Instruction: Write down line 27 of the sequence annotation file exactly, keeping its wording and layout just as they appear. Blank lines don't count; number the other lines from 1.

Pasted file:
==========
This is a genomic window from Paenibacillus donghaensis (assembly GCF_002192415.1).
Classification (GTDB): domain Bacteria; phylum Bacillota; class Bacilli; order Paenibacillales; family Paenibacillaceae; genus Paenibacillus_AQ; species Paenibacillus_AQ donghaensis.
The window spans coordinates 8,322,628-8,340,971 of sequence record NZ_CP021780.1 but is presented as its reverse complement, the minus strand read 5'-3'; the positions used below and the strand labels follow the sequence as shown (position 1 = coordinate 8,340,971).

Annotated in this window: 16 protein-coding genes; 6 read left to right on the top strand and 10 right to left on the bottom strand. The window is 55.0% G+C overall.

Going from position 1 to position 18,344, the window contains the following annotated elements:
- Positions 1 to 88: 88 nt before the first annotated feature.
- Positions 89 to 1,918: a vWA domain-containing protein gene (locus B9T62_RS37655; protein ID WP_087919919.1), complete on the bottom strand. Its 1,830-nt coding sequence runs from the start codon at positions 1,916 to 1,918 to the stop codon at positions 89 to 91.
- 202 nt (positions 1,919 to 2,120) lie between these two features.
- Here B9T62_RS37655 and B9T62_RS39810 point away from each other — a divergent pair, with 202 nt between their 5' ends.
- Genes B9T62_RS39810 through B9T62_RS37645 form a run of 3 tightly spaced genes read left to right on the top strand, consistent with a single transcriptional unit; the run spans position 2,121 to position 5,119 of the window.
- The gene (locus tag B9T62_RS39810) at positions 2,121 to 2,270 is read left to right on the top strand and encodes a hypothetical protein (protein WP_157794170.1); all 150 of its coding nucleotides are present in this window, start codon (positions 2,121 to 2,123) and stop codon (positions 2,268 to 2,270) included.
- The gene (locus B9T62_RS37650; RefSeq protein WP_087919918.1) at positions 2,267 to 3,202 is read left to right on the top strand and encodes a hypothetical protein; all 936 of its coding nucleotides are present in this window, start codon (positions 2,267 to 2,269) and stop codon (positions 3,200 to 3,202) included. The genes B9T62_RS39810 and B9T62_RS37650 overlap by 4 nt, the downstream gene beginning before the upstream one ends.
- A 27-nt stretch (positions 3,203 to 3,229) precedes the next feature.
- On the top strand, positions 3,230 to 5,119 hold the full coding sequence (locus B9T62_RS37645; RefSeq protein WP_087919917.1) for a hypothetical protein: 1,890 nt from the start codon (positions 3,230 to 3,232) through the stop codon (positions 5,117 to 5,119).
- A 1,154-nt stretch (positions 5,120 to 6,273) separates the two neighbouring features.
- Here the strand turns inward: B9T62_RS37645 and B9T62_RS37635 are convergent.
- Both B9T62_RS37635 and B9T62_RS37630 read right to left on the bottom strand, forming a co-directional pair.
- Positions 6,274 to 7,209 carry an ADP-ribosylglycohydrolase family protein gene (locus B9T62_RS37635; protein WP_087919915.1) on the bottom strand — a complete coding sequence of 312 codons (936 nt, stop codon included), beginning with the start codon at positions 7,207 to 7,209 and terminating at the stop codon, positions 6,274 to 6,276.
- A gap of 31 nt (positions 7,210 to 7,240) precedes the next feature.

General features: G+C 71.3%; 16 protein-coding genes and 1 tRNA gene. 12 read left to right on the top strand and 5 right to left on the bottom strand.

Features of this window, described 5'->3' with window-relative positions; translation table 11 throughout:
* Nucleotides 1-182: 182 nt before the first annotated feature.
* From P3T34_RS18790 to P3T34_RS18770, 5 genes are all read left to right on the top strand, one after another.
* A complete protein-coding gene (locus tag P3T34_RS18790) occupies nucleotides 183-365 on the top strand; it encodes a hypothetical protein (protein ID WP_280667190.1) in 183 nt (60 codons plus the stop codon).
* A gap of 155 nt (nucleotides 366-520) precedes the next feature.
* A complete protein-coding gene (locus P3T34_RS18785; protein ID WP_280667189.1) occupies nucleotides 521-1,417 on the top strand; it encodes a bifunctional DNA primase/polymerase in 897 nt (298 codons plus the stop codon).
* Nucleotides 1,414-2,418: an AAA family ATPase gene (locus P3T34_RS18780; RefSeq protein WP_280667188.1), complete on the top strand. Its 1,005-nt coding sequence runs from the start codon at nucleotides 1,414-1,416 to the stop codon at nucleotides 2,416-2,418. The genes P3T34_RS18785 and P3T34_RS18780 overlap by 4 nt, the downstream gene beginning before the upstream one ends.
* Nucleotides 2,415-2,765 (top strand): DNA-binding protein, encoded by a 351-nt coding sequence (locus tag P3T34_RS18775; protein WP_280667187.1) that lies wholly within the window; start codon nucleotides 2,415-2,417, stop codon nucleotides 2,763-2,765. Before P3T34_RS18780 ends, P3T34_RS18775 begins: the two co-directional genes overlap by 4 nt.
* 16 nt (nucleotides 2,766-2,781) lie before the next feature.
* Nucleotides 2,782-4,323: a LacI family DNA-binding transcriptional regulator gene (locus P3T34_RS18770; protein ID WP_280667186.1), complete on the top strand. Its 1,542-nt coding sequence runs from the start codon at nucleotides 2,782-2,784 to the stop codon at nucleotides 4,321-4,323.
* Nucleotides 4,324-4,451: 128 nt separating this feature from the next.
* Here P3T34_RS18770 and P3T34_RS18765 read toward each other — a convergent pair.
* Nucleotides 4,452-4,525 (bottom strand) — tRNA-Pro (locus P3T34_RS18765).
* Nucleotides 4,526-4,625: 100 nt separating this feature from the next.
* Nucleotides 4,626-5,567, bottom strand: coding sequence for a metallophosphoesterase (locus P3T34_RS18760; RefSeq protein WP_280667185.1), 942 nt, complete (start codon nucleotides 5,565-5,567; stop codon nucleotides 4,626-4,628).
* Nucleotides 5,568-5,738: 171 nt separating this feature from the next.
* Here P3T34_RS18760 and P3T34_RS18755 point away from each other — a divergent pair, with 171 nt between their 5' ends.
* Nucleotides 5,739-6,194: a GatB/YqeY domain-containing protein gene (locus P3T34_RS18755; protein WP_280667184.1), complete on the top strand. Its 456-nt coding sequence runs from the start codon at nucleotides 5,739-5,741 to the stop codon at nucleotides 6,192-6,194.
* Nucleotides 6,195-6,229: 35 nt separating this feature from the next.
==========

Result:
* Nucleotides 1,414-2,418: an AAA family ATPase gene (locus P3T34_RS18780; RefSeq protein WP_280667188.1), complete on the top strand. Its 1,005-nt coding sequence runs from the start codon at nucleotides 1,414-1,416 to the stop codon at nucleotides 2,416-2,418. The genes P3T34_RS18785 and P3T34_RS18780 overlap by 4 nt, the downstream gene beginning before the upstream one ends.